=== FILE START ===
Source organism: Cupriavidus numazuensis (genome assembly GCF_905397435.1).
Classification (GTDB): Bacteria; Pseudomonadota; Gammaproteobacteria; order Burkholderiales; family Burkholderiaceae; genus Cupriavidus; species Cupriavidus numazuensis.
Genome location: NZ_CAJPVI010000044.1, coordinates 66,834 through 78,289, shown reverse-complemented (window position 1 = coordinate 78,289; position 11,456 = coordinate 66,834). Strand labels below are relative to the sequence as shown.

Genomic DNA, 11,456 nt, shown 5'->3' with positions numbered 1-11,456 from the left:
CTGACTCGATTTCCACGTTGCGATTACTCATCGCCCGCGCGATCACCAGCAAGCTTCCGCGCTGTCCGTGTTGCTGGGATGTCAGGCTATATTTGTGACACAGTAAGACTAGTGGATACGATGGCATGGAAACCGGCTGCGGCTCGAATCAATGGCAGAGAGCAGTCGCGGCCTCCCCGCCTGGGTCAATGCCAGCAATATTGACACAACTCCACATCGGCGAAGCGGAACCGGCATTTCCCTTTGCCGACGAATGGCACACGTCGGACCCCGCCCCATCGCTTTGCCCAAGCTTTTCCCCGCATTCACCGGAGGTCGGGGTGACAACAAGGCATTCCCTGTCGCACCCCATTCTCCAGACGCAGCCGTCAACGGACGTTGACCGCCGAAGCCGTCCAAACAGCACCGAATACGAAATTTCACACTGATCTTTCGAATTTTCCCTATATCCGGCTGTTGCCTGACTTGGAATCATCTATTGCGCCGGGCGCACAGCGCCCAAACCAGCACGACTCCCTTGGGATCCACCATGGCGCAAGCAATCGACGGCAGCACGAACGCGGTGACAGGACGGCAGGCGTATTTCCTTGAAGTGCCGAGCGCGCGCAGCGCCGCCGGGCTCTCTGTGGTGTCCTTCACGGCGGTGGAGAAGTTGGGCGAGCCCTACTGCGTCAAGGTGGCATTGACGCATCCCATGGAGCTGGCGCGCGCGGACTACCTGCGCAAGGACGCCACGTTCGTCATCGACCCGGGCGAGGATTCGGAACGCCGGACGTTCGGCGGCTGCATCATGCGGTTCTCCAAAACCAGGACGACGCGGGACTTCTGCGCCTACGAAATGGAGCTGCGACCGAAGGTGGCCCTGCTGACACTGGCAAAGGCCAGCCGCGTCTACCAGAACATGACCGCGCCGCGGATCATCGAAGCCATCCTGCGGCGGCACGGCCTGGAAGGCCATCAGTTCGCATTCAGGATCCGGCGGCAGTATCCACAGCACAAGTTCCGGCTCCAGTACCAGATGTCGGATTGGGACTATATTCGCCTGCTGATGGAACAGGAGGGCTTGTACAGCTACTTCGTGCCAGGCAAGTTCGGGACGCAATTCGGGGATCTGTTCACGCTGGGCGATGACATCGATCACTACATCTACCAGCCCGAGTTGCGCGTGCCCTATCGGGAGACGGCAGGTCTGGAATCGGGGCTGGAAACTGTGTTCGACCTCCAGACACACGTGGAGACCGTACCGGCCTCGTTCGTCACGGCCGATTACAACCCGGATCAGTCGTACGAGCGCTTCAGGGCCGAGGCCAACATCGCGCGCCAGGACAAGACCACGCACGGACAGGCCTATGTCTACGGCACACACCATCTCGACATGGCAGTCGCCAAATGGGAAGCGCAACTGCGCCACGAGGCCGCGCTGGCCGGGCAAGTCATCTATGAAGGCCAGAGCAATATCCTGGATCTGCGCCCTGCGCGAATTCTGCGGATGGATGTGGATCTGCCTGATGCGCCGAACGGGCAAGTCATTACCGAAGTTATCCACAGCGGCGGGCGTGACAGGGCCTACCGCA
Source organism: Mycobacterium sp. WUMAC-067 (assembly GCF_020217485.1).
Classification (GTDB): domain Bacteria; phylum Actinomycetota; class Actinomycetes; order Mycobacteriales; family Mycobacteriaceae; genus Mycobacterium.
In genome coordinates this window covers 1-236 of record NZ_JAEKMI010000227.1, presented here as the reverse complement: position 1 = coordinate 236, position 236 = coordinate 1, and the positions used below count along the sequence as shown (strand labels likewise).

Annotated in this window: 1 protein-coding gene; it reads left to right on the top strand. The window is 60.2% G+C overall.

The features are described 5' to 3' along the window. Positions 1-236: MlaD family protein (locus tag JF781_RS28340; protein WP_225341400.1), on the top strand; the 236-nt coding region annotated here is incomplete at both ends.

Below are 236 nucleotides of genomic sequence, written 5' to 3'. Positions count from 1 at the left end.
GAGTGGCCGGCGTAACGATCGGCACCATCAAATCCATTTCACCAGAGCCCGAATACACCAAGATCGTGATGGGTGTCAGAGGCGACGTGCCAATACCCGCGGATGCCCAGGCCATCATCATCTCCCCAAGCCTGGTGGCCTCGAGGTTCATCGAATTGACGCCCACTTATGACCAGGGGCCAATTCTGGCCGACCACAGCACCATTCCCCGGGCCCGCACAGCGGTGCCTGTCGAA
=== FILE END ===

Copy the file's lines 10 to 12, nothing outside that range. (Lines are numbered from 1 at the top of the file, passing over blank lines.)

The features are described 5' to 3' along the window. Positions 1-236: MlaD family protein (locus tag JF781_RS28340; protein WP_225341400.1), on the top strand; the 236-nt coding region annotated here is incomplete at both ends.

Below are 236 nucleotides of genomic sequence, written 5' to 3'. Positions count from 1 at the left end.
GAGTGGCCGGCGTAACGATCGGCACCATCAAATCCATTTCACCAGAGCCCGAATACACCAAGATCGTGATGGGTGTCAGAGGCGACGTGCCAATACCCGCGGATGCCCAGGCCATCATCATCTCCCCAAGCCTGGTGGCCTCGAGGTTCATCGAATTGACGCCCACTTATGACCAGGGGCCAATTCTGGCCGACCACAGCACCATTCCCCGGGCCCGCACAGCGGTGCCTGTCGAA